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Sunday Deposed Monarch Blogging: Clan Aisin Gioro

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The tribal peoples of northeast Asia had been of concern to the Chinese Empire well prior to the 17th century. In the 13th century, the Mongols had descended upon China and created the Yuan Dynasty, only to be chased out less than a hundred years later. The Yuan were replaced by the native Ming Dynasty, which reinforced the northern defenses and forced many the tribes into vassalage. In 1583 the Jurchen chieftain Nurhaci, whose father and grandfather had died in service to the Ming emperor, began to consolidate the northern tribes under a new system of military organization. Nurhaci also carried out military campaigns against the Mongols, gaining their respect and a degree of allegiance. In 1612 he renamed his clan Aisin Gioro, and in 1616 founded the Later Jin Dynasty, centered around the town of Mukden. Wars against the Koreans, Mongols, Ming, and other northern tribes expanded the Jin until Nurhaci’s death in 1626. His son and successor Huang Taiji further expanded the Jin, renaming in Qing and mandating that the Jurchen people would henceforth be known as the Manchu people.

The rise of the Qing corresponded with the decline of the Ming. Internal disputes and a major peasant rebellion had weakened the aging dynasty such that the Qing were able to press successfully on its northern territories. A series of victories in the early 1640s led to the conquest of the imperial capitol at Beijing in 1644. The Manchus, uncharacteristically for foreign invaders, showed immense respect for Chinese imperial forms and styled themselves the direct inheritors of Ming imperial rule. Over the next thirty years the Manchus, under the rule of Emperor Kangxi from 1661, would destroy the remnants of the Ming and subjugate various other opponents, including the Mongols. The last serious resistance on the part of Ming loyalists would be conducted on the island of Formosa, which had previously been occupied by Dutch traders and non-Han tribesmen. The Qing extinguished this resistance in 1683, occupying and annexing, for the first time, the island to the Chinese Empire.

Emperor Kangxi served from 1661 until his death in 1723. His grandson, the Qianlong Emperor, served from 1735 until his abdication in 1795. Although the Qianlong Emperor’s reign is remembered both as a time of plenty and an age of significant cultural achievement, by the end some strains were beginning to show. Pressure inside and outside China began to increase, as corruption rose and the military threat of encroaching European powers grew. The Opium Wars, an unfavorable balance of trade, the Taiping Rebellion (led by a man who styled himself the younger brother of Jesus Christ), and an increase in nationalist (and anti-Manchu) feeling significantly weakened the dynasty. Efforts at reform were bitterly resisted by the Manchu aristocracy, personified from 1861 by the Empress Dowager Cixi. Cixi dominated Chinese imperial politics until her death in 1908. Shortly before dying, she installed Puyi, not yet three years of age, as Emperor of China.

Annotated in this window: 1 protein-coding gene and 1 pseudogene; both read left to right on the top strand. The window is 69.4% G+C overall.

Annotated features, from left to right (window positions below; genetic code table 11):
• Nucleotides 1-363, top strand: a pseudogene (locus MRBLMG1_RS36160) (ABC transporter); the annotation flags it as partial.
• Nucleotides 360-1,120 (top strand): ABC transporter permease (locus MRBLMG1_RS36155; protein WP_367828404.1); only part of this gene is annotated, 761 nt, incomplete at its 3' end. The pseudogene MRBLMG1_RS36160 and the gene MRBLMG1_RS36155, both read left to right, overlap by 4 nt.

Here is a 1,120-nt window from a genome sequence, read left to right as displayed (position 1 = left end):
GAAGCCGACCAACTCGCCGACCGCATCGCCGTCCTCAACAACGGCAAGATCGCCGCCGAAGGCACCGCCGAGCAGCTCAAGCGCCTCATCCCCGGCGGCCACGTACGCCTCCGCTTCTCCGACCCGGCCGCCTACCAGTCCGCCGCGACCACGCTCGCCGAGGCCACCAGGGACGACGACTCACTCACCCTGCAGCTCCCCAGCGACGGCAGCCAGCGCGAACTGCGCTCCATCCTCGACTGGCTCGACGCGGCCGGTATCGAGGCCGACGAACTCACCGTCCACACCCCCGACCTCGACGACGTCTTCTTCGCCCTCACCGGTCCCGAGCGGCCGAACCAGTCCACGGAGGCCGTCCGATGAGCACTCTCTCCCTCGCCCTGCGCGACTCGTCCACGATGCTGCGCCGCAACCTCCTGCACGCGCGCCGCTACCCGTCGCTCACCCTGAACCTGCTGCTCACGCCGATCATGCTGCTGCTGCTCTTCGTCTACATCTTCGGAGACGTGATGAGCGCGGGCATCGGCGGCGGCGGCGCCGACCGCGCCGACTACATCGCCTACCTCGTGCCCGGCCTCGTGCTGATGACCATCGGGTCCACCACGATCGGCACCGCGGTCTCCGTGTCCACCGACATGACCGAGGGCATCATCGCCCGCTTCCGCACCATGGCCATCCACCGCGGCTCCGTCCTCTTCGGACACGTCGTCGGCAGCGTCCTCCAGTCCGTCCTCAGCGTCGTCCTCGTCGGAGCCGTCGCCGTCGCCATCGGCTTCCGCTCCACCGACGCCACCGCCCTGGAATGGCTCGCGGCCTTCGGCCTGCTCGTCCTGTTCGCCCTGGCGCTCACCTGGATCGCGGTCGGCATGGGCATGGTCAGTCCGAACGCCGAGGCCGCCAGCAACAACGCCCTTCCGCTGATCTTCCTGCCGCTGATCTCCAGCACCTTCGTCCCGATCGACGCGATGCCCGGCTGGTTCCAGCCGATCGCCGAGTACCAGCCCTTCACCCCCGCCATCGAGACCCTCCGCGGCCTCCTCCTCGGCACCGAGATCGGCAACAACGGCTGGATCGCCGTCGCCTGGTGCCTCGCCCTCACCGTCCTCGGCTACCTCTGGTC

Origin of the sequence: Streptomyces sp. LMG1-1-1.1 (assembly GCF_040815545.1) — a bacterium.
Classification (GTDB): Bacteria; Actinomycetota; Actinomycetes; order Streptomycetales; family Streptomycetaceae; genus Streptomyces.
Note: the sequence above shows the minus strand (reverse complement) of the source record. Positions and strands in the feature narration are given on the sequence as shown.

The Qing Dynasty survived Cixi by three years. Puyi was allowed to remain in the Forbidden City in Beijing until 1924, and enjoyed a very brief restoration in 1917. Eight years after his expulsion from the Forbidden City, Puyi became emperor of the Japanese puppet state of Machukuo, built around territory seized by Japan from China in 1931. Puyi held virtually no real power, and what supporters he had were steadily replaced or undermined by the Japanese. Manchukuo was instrumental in the Japanese Fugu Plan, a rather odd effort to attract Jews (and their presumed innate ability to make money and dominate the minds of men) from Nazi dominated parts of Europe to the Far East. In any case, the Japanese effort in World War II went poorly, and the Soviet invasion of Manchuria in August 1945 brought Manchukuo to an end. Puyi was captured by the Red Army and eventually extradited to the People’s Republic of China.

After undergoing re-education (immortalized in Bertolucci’s The Last Emperor) Puyi lived in Beijing until his death without issue in 1967. The imperial line passed either to Puyi’s cousin Yuyan, who endured two long terms of imprisonment before his final release in 1979, or to Puyi’s brother Pujie, who had a similar prison career. The evidence seems to favor Yuyan. Both Yuyan and Pujie died in 1994, leaving Yuyan’s son Heng Chen the most likely heir. Heng Chen currently lives in China, and has designated his own son as heir to the Qing Dynasty. Prospects for restoration, however, seem quite grim. Very little sentiment for a return to the monarchy exists in China, and it is unlikely that, in the unlikely event of a monarchical restoration, the Manchu Qings would be selected for imperial honor. The Manchu ethnic minority has been substantially assimilated by the Han Chinese, making a return to the throne in an independent Manchukuo eqully unlikely.

Trivia: The coat of arms of what dynasty include a Christian cross, a Star of David, and an Islamic crescent?

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